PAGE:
December 4, 2012

When Size Matters

By Jim Quinn

With some photo subjects, extending the frame to the left or right, or even up or down, can work far better than the usual 3×2 format that photographers have been dealing with since the earliest Leicas. And with the Sweep Panorama feature in Sony cameras, and similar features offered by some competitors, breaking out of those rigid rectangles is easier than ever.

 

But with the exception of Sony’s new SLT-A99, that technology hasn’t made its way into Old School DSLRs, at least not yet. If your favorite camera doesn’t share that feature, don’t despair. Photoshop’s Photomerge will treat you well.

 

Machu Picchu Panorama: Eight photos (Canon DSLR)

With your camera in hand, face the scene and decide where your panorama should begin and end. Choose the lens, or the zoom lens setting, that allows you to include any buildings, landmarks, or other important vertical elements, and any preferred foreground, when the camera is rotated vertically. Yes, that’s right; I suggest you make horizontal panoramas using a series of portrait-mode pictures. By taking several more photos than you would if you held your camera horizontally, you raise the overall resolution of the panorama, increasing the sharpness of its details.

 

To begin, set your camera to an automatic mode and take a shot of the most important part of the scene. That’s your metering shot. If it looks good, read the camera’s settings – and then start turning things off.

 

Peru Sunset Panorama (Cordillera Negra mountains near Huaraz, Peru): Eight photos (Canon DSLR)

First, set the lens to manual focus and make sure the scene is sharp. Change the camera to its manual setting and adjust the lens opening and shutter speed to match the metering shot. Finally, switch the camera’s White Balance to the most appropriate setting – Daylight, Shade, Tungsten, or whatever. With all those settings locked in, each frame in the panorama should match the others.

 

You may think you need to anchor your camera to a level tripod to make a panorama. That’s good advice, but unless you’re shooting in a low-light setting, feel free to ignore it. I’ve gotten good results time after time, handheld.

 

Yangshuo Panorama (Guangxi, China): Sixteen photos (Canon DSLR)

When you’re ready, stand in a stable position, rotate your camera vertically, and turn your upper body to face the left side of the scene. Take a practice swing or two, like a golfer warming up, to make sure you can take all the frames without interference. Try to keep your swing as level as possible. Take the first frame, then swivel to the right until the next frame overlaps the first by at least 25 percent. Proceed with the remaining frames, overlapping as evenly as you can with each frame. It’s okay to be conservative; too much overlapping won’t hurt. A typical panorama series might produce from four to ten photos, though I’ve made 16-shot panoramas that work very well. When you finish, repeat the series at least once for insurance.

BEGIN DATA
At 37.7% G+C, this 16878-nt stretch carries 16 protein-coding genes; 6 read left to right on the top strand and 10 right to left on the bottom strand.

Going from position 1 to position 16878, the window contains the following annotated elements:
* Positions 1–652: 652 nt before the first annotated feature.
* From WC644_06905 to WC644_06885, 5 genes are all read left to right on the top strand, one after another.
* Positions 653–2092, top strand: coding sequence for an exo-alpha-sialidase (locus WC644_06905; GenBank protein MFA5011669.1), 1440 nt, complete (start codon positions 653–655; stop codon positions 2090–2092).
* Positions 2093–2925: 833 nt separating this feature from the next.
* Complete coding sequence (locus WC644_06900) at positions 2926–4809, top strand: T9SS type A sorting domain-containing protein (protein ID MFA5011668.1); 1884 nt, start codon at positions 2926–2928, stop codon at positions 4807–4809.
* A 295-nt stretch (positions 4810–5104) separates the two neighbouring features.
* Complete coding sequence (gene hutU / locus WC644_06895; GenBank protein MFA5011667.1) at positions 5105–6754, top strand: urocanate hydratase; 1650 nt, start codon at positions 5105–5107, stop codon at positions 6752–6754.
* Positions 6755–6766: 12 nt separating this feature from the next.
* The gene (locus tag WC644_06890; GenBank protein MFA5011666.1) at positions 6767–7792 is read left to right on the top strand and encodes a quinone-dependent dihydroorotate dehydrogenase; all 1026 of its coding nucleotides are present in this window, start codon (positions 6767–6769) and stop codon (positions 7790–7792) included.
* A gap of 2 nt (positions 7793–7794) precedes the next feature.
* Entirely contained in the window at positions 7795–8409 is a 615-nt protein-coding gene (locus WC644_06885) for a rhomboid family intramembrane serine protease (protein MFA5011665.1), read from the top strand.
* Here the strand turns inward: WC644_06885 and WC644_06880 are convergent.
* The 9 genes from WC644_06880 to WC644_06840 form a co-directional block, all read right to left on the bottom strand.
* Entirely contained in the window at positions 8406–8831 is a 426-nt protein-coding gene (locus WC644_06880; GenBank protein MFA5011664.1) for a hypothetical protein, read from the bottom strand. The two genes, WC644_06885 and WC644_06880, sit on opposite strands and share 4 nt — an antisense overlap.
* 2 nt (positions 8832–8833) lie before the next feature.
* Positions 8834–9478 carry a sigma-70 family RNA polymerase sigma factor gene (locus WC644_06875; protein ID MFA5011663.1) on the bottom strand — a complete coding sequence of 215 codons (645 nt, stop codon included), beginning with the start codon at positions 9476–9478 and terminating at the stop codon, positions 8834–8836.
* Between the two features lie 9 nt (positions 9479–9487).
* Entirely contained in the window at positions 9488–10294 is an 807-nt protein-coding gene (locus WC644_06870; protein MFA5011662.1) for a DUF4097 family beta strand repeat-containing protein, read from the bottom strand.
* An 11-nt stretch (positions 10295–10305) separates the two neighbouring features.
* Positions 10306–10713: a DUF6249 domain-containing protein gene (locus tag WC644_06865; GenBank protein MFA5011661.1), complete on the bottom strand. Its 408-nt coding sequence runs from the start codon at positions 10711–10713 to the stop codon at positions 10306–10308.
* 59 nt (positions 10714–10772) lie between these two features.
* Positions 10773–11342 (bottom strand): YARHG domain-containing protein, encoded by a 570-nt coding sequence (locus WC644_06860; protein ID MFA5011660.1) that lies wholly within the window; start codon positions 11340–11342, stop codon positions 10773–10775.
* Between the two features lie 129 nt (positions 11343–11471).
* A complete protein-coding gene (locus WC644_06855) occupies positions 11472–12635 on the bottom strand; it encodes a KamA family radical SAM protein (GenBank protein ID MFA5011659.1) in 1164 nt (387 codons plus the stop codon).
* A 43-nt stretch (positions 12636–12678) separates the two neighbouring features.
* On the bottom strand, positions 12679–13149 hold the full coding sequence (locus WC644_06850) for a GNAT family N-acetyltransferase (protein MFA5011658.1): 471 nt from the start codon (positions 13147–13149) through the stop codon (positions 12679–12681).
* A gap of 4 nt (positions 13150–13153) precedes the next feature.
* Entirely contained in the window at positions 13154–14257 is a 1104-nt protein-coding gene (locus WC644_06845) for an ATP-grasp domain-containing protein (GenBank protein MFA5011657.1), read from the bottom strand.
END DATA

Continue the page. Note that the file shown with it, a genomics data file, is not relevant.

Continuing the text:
Lake Michigan Panorama (Holland, Michigan): Nine photos (Canon G9)

Load the photos into a new folder on your computer, but don’t adjust them at this point. Instead, open your best series in Photoshop, then go to the toolbar and choose File>Automate>Photomerge. The menu box that appears has a series of settings on the left; I’d suggest choosing Auto. When you select “Add Open Files,” the names of the files you selected will appear in the box in the center of the menu (you can also open them directly from a folder by choosing Browse and locating your series in its folder). Select “Blend Images Together” and hit Okay. Photomerge goes to work.

 

Irish Panorama (Westport, Ireland): Seven photos (Canon DSLR)

Depending on the speed of your computer and the size of your final image, it may take several minutes before your completed panorama appears. When you first see it, don’t be disappointed! If you used a normal lens or a medium telephoto to shoot the individual frames, you may see little distortion, but if you used a wide-angle lens, Photomerge may deliver a wildly non-rectangular result that will require some editing. If you have shot your fragments handheld, the merged photo may not have perfectly level top or bottom edges, and you may see an extreme keystoning effect. But there are simple fixes for those problems, so if you’re generally happy with the merge, flatten the layers and close the individual photos, too; you won’t need them again. Then SAVE THE FILE!

 

Na Pali Panorama (Kalalu Valley, Na Pali Coast State Park, Kaua’i, Hawaii): Eight photos (Canon DSLR)

You can crop the new panorama to remove any uneven edges. If the left and right edges aren’t vertical, you can check the crop tool’s Perspective box and drag the upper corners of your cropping box left and right, offsetting the keystone effect. Hit Return to view the result. If your first crop hasn’t corrected the problem, undo it and try again. If you need to clone in an area of sky or foreground, create a new cloning layer first.

 

Pritzker Pieces & Pan (Frank Gehry-designed Pritzker Pavilion, Millennium Park, Chicago): Eight photos (Canon G1X)

Once you have made the corrections to insure proper alignment and even edges, save the file again. It’s now ready for color correcting and the other steps in your normal photo workflow.

 

You probably won’t choose to make panoramas every day, but it’s good to know how easy it is to make one when you want to – even if you aren’t using a camera with the latest panoramic features built in.

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